dc.description.abstractEach mode of transport has their limitation but multimodal transport which combines various transport modes is an alternative solution to breakthrough such limitation by way of synergy. To achieve such synergy, containerization and electronic commerce are, inter alia, the two indispensible factors for the rapid development of the multimodal transport. In the modern supply chain operation, containerization facilitates the interchange of goods among different transport modes whereas electronic commerce expedites the documentation flow in a more efficient and secured manners. As a result, multimodal transport has become more efficient than ever so as to create a room for lower transportation cost and shorter travelling time. Nevertheless, it is observed that the prevailing liability system of the multimodal transport, in which, not a single and uniform convention for the international multimodal transport has been in place, is unable to keep pace with the astonishing growth of the multimodal transport. This results in unpredictability and uncertainty as to the obligation and liability of all the parties including shippers, multimodal transport operators, carriers and insurance companies. This paper discusses the effectiveness of the Rotterdam Rules which is a maritime-plus convention in multimodal transport to which many attempts such as the Multimodal Transport Convention 1980 and the UNCTAD/ICC Rules have been taken. To evaluate such effectiveness, a comparative study has been adopted that incorporates three aspects, namely the horizontal comparison with the Hague-Visby Rules and the Hamburg Rules, the vertical comparison with the Multimodal Transport Convention 1980 and the UNCTAD/ ICC Rules and the harmonization comparison with the multimodal aspects of other unimodal conventions. Regarding the first two horizontal and vertical comparisons, they are made on the basis of five multimodal parameters including door-to-door delivery, intermodality, just-in-time delivery, containerization and electronic commerce. Furthermore, a common law case “Quantum Corp Inc and others v Plane Trucking Ltd and another” is selected for the case study on how well the Rotterdam Rules tackled the typical issues of unspecific or optional carriage contracts in the multimodal transport if they were put in the real operation. The results show that the “Outward Approach” adopted in the Rotterdam Rules is a feasible alternative different from the traditional “Inward Approach” to regulate the multimodal transport. Besides, in view of the recourse action for unlocalized damages, the use of maritime-basis liability amount is seen as the fair balance of interest and risk among the stakeholders. In the comparative and case studies, it is found that the general results are Expand, Possess, Harmonize and Apply (EPHA) in the respective areas of the comparisons and case analysis. On the whole, the Rotterdam Rules are viewed as an effective convention in multimodal transport.-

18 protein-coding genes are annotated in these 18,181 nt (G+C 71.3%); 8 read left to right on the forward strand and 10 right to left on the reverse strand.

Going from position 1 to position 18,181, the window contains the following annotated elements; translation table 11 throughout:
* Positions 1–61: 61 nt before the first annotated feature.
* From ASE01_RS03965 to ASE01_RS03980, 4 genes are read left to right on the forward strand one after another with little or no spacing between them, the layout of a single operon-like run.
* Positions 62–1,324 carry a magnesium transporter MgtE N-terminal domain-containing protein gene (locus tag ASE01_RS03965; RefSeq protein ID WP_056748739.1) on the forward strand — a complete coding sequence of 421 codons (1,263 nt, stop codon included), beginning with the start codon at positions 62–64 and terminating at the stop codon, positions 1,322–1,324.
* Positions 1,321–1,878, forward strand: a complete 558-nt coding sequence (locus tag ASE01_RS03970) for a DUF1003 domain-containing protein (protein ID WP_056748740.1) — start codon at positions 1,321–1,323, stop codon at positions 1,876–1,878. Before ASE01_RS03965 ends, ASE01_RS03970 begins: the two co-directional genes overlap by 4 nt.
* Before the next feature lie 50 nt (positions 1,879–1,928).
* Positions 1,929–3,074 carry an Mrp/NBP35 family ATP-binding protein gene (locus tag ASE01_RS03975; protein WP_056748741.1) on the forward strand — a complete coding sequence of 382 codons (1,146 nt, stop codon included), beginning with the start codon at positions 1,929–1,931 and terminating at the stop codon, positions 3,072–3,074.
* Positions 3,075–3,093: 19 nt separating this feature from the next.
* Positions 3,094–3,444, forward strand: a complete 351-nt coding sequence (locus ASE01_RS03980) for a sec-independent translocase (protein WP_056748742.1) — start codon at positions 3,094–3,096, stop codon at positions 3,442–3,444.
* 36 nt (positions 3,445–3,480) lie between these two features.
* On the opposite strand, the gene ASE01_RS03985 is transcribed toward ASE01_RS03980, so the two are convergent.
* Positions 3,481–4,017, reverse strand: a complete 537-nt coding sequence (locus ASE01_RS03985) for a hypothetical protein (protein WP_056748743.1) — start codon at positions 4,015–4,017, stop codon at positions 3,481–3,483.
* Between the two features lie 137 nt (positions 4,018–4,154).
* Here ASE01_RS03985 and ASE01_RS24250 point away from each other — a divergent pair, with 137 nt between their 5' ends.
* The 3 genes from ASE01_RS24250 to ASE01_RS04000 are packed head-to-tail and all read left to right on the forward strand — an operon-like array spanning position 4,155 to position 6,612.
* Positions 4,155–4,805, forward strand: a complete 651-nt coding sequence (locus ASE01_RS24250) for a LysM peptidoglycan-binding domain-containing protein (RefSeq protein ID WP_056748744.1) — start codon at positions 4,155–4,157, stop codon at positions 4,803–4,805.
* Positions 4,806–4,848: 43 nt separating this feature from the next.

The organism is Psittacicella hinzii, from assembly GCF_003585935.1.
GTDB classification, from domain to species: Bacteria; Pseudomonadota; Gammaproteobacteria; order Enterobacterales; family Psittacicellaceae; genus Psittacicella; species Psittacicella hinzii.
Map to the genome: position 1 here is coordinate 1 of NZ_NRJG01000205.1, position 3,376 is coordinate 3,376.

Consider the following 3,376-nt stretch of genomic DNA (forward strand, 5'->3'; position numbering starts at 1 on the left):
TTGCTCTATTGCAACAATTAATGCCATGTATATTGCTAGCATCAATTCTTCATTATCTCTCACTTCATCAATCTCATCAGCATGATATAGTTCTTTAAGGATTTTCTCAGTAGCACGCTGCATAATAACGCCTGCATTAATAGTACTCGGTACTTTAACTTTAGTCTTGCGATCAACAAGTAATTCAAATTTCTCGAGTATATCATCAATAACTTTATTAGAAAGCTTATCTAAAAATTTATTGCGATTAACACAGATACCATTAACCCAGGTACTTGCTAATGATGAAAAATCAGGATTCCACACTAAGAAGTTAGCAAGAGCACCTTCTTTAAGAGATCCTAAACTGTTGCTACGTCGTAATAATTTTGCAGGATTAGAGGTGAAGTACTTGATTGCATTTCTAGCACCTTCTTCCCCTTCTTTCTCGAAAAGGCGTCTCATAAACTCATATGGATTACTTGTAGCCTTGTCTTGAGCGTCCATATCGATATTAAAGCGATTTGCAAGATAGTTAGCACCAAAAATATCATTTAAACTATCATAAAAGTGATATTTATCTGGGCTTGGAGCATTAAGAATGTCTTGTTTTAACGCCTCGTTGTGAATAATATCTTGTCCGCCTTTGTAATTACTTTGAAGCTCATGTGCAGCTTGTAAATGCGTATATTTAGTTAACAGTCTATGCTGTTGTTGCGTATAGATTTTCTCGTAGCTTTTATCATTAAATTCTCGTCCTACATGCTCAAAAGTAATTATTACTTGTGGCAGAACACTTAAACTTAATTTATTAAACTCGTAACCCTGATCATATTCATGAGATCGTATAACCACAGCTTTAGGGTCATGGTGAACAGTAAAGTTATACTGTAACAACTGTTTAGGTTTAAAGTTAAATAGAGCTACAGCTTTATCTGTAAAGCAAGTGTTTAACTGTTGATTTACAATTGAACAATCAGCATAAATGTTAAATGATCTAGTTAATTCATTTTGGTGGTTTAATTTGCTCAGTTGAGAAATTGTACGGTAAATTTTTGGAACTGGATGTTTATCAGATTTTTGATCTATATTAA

dc.languageeng-
dc.publisherThe University of Hong Kong (Pokfulam, Hong Kong)-
dc.relation.ispartofHKU Theses Online (HKUTO)-
dc.rightsCreative Commons: Attribution 3.0 Hong Kong License-
dc.rightsThe author retains all proprietary rights, (such as patent rights) and the right to use in future works.-
dc.subject.lcshTransportation-
dc.titleEffectiveness of the Rotterdam Rules in multimodal transport : a critical evaluation-
dc.typePG_Thesis-
dc.identifier.hkulb5217410-
dc.description.thesisnameMaster of Arts in Transport Policy and Planning-
dc.description.thesislevelMaster-
dc.description.thesisdisciplineTransport Policy and Planning-
dc.description.naturepublished_or_final_version-
dc.identifier.doi10.5353/th_b5217410-
dc.date.hkucongregation2012-